Scientist of the Day - Leo Szilard
Leo Szilard, a Hungarian-American physicist, was born in Budapest on Feb. 11, 1898. On Sep. 12, 1933, while in London, Szilard read a newspaper account of an address by the English physicist, Ernest Rutherford, in which Rutherford denied the possibility of extracting useful energy from nuclear reactions; in fact, he called such ideas "moonshine." Szilard, by his own account, was furious at such negativism, threw down the paper, and went for a walk through the streets of London, putting his considerable mind to the challenge. He was waiting for the light to change, on a corner near the British Museum, when the idea came to him: what if there were an element that, when struck by one neutron, emitted two neutrons in consequence. If so, a nuclear chain reaction would result, with the number of neutrons rapidly growing into the billions. The total energy produced by such a chain reaction would be almost limitless. This was five years before nuclear fission was actually discovered, but when the atom was split, the consequences were immediately understood, thanks to Szilard.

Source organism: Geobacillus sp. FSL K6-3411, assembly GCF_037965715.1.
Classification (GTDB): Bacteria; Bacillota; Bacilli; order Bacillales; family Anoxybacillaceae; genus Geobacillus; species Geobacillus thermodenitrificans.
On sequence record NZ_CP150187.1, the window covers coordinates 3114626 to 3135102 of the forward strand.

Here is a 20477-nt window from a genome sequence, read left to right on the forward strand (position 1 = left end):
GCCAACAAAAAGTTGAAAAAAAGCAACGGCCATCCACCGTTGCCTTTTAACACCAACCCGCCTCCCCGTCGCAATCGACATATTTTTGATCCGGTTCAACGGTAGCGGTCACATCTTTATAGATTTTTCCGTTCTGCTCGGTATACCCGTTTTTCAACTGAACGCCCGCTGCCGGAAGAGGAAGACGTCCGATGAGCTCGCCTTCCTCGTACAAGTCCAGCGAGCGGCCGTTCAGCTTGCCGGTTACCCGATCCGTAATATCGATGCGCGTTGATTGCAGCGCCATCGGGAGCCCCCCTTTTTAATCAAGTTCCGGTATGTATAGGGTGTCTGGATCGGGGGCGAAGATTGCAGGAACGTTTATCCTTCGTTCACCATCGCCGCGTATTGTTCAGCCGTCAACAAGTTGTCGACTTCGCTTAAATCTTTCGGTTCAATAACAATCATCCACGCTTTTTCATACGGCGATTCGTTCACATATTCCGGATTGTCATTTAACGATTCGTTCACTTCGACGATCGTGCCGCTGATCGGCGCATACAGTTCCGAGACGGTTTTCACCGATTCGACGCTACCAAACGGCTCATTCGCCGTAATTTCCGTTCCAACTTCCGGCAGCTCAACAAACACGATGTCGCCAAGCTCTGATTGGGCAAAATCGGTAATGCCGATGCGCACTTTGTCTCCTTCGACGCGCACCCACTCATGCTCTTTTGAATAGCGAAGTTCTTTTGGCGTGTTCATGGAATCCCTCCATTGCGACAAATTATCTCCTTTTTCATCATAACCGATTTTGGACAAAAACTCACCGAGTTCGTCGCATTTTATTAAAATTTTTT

Some time later, in August of 1939, Szilard came to Princeton to talk to Albert Einstein, and Szilard convinced Einstein to send a letter to President Roosevelt (which Szilard had already drafted), stressing the importance of initiating work on an atomic bomb. As a result, the Manhattan Project was launched. There is a famous Life magazine photograph that captures this momentous meeting between Einstein and Szilard, even if it was a re-enactment (first image). The beginning of the letter is shown in the second image.
Szilard went on to become chief physicist at Met Lab, the code name for the project directed by Enrico Fermi to construct a self-sustaining reactor at the University of Chicago. Chicago Pile-1 (third image) was a success, and a re-union photograph of the chief participants (fourth image) includes Fermi at front left, and Szilard as third from the right, in the white lab coat.
Dr. William B. Ashworth, Jr., Consultant for the History of Science, Linda Hall Library and Associate Professor, Department of History, University of Missouri-Kansas City. Comments or corrections are welcome; please direct to firstname.lastname@example.org.